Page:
The Washington Post, one of the largest and oldest newspapers in the United States, reported on December 13, 2020, that many government agencies, including the US Treasury Department, were compromised and a large number of confidential data stolen through SolarWinds Orion software. A few days before that date, FireEye, one of the largest cybersecurity companies in the USA, announced that it was hacked and its red team tools were stolen, possibly as a result of a “state-sponsored” operation.
It was determined that the Russian-backed APT group known as APT29/Cozy Bear was behind this successive attack and SolarWinds’s update servers were used in the attacks.
With more than 1.5 million active users worldwide, SolarWinds provides firmware and services such as network and system infrastructure management, virtualization management, security management, database management. SolarWinds can monitor almost any system and device in typical networks, this feature is well before an attacker perspective. Any system with a certain level of administrator rights in your environment can be vulnerable.
In a recent statement, FireEye announced that they identified a new global attack campaign that was distributed via a software update. The actors behind the campaign are followed as UNC2452. The designated campaign was found to distribute the malware called SUNBURST through updates to the SolarWinds Orion network monitoring product, which is the widely used IT infrastructure management software.
According to analysis, the attacks believed to have been carried out as part of this campaign include some common elements:
- Malicious SolarWinds update: It has been detected that malicious code can be added to legitimate software updates for Orion software that allows an attacker to remotely access the victim’s environment.
- Light malware footprint: It has been found that limited malware is being used to perform the task while avoiding detection.
- Prioritize privacy: It has been detected that careful action has been taken to adapt to normal network activity.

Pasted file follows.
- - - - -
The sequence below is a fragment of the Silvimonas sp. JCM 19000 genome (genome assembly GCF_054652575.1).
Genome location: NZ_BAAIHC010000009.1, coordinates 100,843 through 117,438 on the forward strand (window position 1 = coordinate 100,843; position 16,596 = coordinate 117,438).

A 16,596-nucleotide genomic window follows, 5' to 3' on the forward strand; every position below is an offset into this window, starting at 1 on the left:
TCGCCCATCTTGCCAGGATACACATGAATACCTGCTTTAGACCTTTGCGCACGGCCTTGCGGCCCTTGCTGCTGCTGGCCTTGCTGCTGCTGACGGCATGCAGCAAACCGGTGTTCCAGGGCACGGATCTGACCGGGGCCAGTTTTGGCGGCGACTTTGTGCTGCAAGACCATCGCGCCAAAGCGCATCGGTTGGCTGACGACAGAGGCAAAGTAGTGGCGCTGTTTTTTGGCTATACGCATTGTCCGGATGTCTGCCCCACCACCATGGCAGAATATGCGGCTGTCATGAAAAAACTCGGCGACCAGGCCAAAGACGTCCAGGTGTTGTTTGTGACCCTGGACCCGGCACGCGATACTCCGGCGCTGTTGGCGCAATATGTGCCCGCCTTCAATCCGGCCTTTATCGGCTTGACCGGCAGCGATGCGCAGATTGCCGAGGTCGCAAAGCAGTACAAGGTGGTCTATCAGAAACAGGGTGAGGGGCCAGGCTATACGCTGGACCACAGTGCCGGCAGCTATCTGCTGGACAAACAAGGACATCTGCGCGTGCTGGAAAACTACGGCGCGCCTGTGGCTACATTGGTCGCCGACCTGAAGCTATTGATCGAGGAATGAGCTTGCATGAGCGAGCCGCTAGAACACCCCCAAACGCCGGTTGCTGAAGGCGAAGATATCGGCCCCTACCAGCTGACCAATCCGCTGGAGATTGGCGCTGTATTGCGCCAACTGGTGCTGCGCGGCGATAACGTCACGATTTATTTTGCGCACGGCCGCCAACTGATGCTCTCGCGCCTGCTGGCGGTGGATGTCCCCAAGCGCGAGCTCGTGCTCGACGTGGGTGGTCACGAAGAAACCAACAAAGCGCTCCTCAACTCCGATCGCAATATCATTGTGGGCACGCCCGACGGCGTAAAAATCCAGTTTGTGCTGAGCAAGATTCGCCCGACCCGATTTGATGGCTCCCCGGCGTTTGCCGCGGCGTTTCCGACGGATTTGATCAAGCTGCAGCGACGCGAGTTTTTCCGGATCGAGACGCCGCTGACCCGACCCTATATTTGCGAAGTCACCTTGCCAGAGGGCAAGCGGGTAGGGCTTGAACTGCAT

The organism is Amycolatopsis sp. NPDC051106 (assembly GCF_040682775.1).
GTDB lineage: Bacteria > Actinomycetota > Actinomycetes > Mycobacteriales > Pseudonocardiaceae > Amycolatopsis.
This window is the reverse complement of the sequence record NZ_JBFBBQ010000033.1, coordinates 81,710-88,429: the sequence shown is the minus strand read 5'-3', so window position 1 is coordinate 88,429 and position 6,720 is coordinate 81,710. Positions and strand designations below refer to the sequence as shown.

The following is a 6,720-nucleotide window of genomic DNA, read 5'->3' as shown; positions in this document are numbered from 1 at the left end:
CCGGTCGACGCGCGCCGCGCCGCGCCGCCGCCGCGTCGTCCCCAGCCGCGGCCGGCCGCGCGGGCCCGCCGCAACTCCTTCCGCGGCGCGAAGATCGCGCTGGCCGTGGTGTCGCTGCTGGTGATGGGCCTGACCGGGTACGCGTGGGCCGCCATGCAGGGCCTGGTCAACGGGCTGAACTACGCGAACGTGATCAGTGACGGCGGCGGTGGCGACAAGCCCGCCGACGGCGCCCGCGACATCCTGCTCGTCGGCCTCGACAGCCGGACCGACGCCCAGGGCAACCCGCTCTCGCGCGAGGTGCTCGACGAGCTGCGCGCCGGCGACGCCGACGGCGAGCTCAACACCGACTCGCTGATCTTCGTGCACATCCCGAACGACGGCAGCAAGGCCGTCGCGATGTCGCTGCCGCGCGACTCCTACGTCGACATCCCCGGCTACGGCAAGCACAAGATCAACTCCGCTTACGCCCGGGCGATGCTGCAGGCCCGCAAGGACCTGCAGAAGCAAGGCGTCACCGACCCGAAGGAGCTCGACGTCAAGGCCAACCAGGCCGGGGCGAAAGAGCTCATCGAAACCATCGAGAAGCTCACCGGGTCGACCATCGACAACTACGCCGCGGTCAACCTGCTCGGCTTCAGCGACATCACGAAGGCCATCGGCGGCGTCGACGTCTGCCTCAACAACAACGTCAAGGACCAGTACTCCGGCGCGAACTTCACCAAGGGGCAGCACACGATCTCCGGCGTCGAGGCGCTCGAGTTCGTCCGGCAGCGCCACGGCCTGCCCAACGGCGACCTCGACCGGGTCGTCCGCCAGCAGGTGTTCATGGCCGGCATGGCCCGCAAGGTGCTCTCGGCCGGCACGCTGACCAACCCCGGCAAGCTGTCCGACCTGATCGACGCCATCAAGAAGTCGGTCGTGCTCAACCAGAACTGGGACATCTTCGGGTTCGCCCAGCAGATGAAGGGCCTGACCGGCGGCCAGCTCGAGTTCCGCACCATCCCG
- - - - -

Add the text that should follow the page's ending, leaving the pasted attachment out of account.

- High OPSEC: It has been found that exploring has been done patiently and using tools that are difficult to attribute.
SUNBURST Backdoor Overview
SolarWinds.Orion.Core.BusinessLayer.dll is a component of the Orion software framework that communicates with third-party servers via HTTP and includes a backdoor. The Trojan version of the SolarWinds Orion plugin was named SUNBURST.
The malware was found to execute commands called “Jobs”, which, after two weeks of inactivity, include the ability to transfer files, execute files, profile the system, restart the machine, and disable system services. The malware has been found to hide network traffic as the Orion Improvement Program (OIP) protocol, keeping the discovery results in legitimate configuration files, thereby adapting to classic SolarWinds activity and preventing detection. It was also found that it uses multiple cloaked block lists to identify forensic and anti-virus tools that work on the basis of backdoor, processes, services and drivers.
SolarWinds Security Advice
According to a security proposal published by SolarWinds, the attack was found to target versions 2019.4 to 2020.2.1 of the SolarWinds Orion Platform software released between March and June 2020. Users are urgently advised to upgrade to 2020.2.1 HF 1 version to Orion Platform release.
Stating that the details of the attack are currently being investigated in coordination with FireEye and the US Federal Bureau of Investigation, the company announced that the 2020.2.1 HF version, which replaces the compromised component on December 15 and provides a few extra security considerations, will be released as soon as possible.
Malicious Examples of the SolarWinds.Orion.Core.BusinessLayer.dll File
These indicators should not be considered alone for the observed activity. It is useful to keep track of the new IOCs and TTP that are said to belong to the attack.